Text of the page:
Haiti Missionaries tell of danger, death

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  A tearful Aahmes Kubicki gives husband Marty Kubicki a kiss at the customs corridor after arriving home from Haiti Sunday. She was with a group of 10 missionaries from Mission Viejo Christian Church who was in Port-Au-Prince when the 7.0 earthquake hit. Kubicki suffered an injured foot.

A tearful Aahmes Kubicki gives husband Marty Kubicki a kiss at the customs corridor after arriving home from Haiti Sunday. She was with a group of 10 missionaries from Mission Viejo Christian Church who was in Port-Au-Prince when the 7.0 earthquake hit. Kubicki suffered an injured foot.

Haiti missionaries tell of danger, death

By ERIKA I. RITCHIE | eritchie@scng.com | Orange County Register January 17, 2010 at 3:47 pm

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LOS ANGELES – It was a race.

Holly Taylor and her daughter Sara each wanted to be the first to greet daughter and sister Heather, one of nine missionaries from Mission Viejo Christian Church returning from quake-ravaged Haiti Sunday afternoon at Los Angeles International Airport.

Holly and Sara positioned themselves at strategic points near the LAX customs area. Suddenly, cheers, laughter and shouts of “Praise God!” erupted as waiting families and friends spotted the missionaries walking down the corridor about 30 feet away.

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Holly got to Heather first, with Sara right behind her. Tears streamed down their faces as Holly, 47, Sara, 20, and Heather, 19, clutched each other.

For Sara the reunion with her sister came none too soon.

“We’ve only been apart for 10 days in our whole lives,” she said. She’s my sister but she’s also my best friend.”

“I wasn’t really ready to leave,” Heather said of Haiti, adding that her father, Robert Taylor – one of the original 10 missionaries – stayed behind at the orphanage where the group had gone to volunteer. “I have a huge heart for Haiti and what we’re doing there.”

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More than 50 anxious relatives, friends and church Pastor Mike Maiolo took a bus to LAX earlier Sunday to await the missionaries, who had gone to Maison de Lumiere orphanage in Port-au-Prince just days before Tuesday’s 7.0 earthquake. They were to care for the 90 orphans and to distribute food to the hundreds of homeless children who live in the impoverished island nation.

After the devastating earthquake, the missionaries said they became caretakers of the dying and injured, dealing with critical wounds, dehydration and amputations. They served as makeshift medical workers when one of the buildings in their orphanage was turned into a triage center.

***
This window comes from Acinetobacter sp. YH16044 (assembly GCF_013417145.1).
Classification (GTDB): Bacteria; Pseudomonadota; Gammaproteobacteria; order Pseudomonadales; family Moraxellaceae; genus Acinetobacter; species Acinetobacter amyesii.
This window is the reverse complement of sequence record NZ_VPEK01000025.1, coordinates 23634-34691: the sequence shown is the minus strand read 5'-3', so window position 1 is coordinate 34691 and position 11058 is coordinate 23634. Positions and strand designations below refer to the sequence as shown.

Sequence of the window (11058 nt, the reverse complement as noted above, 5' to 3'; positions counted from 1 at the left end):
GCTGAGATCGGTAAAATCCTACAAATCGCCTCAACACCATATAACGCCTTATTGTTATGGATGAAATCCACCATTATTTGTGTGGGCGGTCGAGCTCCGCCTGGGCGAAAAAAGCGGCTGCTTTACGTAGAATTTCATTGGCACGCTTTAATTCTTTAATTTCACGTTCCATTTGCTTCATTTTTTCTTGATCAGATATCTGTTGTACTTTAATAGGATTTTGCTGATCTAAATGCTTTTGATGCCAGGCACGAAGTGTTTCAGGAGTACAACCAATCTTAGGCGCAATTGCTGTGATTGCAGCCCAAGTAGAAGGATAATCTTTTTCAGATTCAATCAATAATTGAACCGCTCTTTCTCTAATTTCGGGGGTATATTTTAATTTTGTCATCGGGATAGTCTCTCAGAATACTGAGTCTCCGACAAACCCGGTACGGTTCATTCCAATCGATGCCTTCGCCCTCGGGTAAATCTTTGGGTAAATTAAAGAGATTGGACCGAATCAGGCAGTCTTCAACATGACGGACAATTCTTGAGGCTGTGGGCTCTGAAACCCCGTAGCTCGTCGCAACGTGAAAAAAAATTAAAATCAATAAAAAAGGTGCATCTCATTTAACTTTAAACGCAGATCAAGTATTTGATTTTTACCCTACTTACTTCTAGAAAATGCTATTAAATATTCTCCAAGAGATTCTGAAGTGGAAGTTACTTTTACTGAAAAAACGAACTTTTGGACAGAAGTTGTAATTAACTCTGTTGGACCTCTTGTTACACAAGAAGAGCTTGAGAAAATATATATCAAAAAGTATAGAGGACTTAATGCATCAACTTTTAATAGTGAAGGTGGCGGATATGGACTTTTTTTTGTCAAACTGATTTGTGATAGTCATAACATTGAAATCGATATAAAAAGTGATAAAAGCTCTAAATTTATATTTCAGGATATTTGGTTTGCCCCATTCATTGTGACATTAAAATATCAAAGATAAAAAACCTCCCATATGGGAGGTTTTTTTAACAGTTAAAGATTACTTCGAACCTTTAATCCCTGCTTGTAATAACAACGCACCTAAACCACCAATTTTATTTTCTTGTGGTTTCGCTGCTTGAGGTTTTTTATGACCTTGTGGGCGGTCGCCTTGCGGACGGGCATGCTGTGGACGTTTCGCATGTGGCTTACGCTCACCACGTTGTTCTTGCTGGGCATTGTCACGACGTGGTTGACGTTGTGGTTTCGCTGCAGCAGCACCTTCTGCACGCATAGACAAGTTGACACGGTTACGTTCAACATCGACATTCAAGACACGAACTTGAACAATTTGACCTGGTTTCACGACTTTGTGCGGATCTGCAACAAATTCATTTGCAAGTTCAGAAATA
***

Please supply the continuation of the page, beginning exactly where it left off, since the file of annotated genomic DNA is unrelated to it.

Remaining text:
Judy Beltis, the mother of six daughters and grandmother of five, went to the church-sponsored Haiti orphanage for the first time. What she saw after the earthquake is etched in her mind.

“I was on a shift in the kitchen and someone carried down a stainless steel pot and told me to sterilize the things inside,” said Beltis. “Inside were two hacksaw blades, vice grip blades, and a carpenter’s wood file. There was also a bicycle inner tube in there. Those were the tools used to do amputations.”

The nine missionaries were airlifted by helicopter from the orphanage late Friday by a security team from Deloitte. Paul Beltis, Judy’s husband, is a partner with the worldwide consulting firm.

Russel Long, 57, of Mission Viejo, said even though the missionaries were in the orphanage behind high walls and protective wire with security guards, the climate was dangerous.

“It’s worse than anything you will see on TV,” he said. “They are out of food and water. There are dead bodies everywhere. They have all these supplies at the airport and can’t get them out.”

Once the missionaries decided to leave – after a medical team arrived from France – they were taken to a safe house near the airport and then sneaked into the airport.

“The air space at the airport was closed because (Secretary of State) Hillary (Clinton) was arriving,” said Long.

From there the missionaries were flown to Santo Domingo in the Dominican Republic early Saturday, then on to San Juan, Puerto Rico, and a direct flight to Los Angeles.

“My lovely husband rescued us,” said Judy Beltis. “To see faces that I thought I might never see again ... I’m full of joy and relief. But to have seen those people and have them in my heart and to leave them behind was one of my worst moments. When we left I broke down and cried.”

The group left for Haiti from Orange County on Jan. 8. The church has worked with the orphanage founders for the past five years.